Only 10 days after the U.S. celebrated Independence Day, the people of France will be sending a barrage of red, white and blue fireworks into the sky to celebrate the 226th anniversary of the start of the revolution to bring freedom to that country.
So why are Acadiana residents celebrating the holiday that commemorates the beginning of the French Revolution with the storming of the Bastille, a medieval fortress and prison located in the heart of Paris?
Michael Vincent, an alliance board member, noted that the last group of Acadiens who would eventually travel to Louisiana left France four years before the French Revolution.
“So we weren’t part of the revolution, but a gesture like this today shows that we support what happened even though we had left four years before,” Vincent said.
Christophe Pilut, president of the alliance and a native of France himself, said the Bastille Day celebration the alliance organized for Lafayette was not so much about the French people who live in Acadiana but rather is “more for Americans here to say, ‘Hey, we care about France and the French Revolution.’ ”
Celebrating Bastille Day in Lafayette served as a reminder to the people of Acadiana of their ancestral roots, according to Debra Taghehchian, former board member of the alliance and current board member for the Horse Farm, where the celebration was held Saturday.
“Knowing your ancestry is important for knowing who you are,” said Taghehchian, whose maiden name is Broussard. “For me, it’s a deeper understanding of who I am and where my family came from.”
Pilut said the mission of the nonprofit alliance is “to promote the French language, to teach it and to do everything to spread the Francophone community,” and Bastille Day offers a unique opportunity to do just that.
Aside from the Horse Farm’s weekly setup of foods and crafts, visitors on Bastille Day could listen to Cajun jams from local musicians Terry Huval and the Huval-Fuselier Trio and engage in other activities, like throwing metal balls at the “cochonnet” — a small, wooden ball — in a game of pétanque or watching as French dishes, like pastry kouign amann, were prepared from scratch.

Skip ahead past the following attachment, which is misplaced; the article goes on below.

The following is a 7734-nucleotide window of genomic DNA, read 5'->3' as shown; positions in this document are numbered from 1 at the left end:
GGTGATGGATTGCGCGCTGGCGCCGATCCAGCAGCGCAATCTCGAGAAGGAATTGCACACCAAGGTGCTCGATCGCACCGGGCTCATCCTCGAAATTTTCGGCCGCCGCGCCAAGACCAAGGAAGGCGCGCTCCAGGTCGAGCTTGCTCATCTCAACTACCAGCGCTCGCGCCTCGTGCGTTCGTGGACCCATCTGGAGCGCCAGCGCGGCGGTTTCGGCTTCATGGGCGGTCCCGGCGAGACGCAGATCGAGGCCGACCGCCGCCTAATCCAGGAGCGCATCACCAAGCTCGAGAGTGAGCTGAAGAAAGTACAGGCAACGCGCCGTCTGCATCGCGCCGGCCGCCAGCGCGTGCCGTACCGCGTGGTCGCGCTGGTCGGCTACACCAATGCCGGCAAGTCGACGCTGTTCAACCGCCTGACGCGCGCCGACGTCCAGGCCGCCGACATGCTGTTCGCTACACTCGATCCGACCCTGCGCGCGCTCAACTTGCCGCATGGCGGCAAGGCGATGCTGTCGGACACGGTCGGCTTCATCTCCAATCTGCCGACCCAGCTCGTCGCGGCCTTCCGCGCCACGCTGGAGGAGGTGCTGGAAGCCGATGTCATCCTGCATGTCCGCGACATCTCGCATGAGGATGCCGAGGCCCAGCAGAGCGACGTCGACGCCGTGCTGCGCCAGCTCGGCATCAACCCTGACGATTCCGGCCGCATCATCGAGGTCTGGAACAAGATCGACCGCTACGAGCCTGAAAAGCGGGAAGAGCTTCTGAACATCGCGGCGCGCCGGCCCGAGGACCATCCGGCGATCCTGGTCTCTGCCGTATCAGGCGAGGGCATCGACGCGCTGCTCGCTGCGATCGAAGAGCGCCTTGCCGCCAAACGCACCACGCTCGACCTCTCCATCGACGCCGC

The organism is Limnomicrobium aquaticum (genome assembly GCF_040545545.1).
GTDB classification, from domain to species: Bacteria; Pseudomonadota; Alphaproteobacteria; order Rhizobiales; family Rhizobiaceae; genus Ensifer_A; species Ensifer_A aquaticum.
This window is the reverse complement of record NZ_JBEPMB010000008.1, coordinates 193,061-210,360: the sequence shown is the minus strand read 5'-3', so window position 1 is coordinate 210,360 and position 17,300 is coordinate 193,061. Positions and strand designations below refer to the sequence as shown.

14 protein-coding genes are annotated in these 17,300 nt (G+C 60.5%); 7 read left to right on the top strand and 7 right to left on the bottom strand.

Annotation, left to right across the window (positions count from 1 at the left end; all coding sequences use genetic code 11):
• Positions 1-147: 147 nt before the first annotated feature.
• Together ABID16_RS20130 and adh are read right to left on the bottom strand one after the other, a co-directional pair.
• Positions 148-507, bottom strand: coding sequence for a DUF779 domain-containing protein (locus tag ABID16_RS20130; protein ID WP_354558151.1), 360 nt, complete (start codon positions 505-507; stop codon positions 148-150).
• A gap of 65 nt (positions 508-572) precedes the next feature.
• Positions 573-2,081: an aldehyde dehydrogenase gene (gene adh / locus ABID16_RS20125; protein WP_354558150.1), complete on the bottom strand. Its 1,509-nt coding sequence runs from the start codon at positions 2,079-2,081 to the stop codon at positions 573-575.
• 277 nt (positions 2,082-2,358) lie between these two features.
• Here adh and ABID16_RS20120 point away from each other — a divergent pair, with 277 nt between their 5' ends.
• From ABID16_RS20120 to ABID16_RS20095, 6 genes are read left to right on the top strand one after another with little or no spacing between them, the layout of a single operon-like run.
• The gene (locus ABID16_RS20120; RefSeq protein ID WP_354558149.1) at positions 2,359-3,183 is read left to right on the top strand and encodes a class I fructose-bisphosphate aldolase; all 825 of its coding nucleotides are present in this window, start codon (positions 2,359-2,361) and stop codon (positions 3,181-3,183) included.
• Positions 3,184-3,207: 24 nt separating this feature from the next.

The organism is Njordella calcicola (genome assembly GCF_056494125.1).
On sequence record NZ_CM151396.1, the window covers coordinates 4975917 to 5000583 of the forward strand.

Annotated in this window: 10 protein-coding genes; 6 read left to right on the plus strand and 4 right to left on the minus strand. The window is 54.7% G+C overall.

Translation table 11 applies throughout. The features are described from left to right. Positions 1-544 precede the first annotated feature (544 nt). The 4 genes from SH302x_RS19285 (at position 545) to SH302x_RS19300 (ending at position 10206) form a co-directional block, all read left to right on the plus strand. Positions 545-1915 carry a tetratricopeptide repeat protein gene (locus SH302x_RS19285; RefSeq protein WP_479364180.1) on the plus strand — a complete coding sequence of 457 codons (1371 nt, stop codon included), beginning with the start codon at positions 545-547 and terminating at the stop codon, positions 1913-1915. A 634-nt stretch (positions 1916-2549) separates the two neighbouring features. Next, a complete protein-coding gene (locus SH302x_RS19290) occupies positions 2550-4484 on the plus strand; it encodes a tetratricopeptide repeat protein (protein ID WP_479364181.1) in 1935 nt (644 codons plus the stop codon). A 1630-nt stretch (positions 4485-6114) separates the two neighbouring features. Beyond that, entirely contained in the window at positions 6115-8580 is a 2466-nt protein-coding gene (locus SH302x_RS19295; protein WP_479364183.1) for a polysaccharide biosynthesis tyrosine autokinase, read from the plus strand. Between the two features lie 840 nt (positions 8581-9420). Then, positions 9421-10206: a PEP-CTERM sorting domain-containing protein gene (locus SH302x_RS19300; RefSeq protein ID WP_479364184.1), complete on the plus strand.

Both Taghehchian and Vincent were enthusiastic about the current generation’s embrace of its French heritage.
Elementary schools, like Prairie and Evangeline, offer immersion programs that encourage its students to learn subjects such as science and grammar in both French and English. The Lafayette Parish School System recently converted Myrtle Place Elementary to a French immersion-only school.
Taghehchian said,“I think whenever older people — those first language speakers of French — are dying and there isn’t an in-the-family connection, (our heritage and language) does sort of get lost. You only have a certain percentage of people who are interested enough to learn a second language,” she said. “If they don’t need to use it, then they aren’t going to, but it’s great to see these kids learning that second language and being taught those subjects in French.”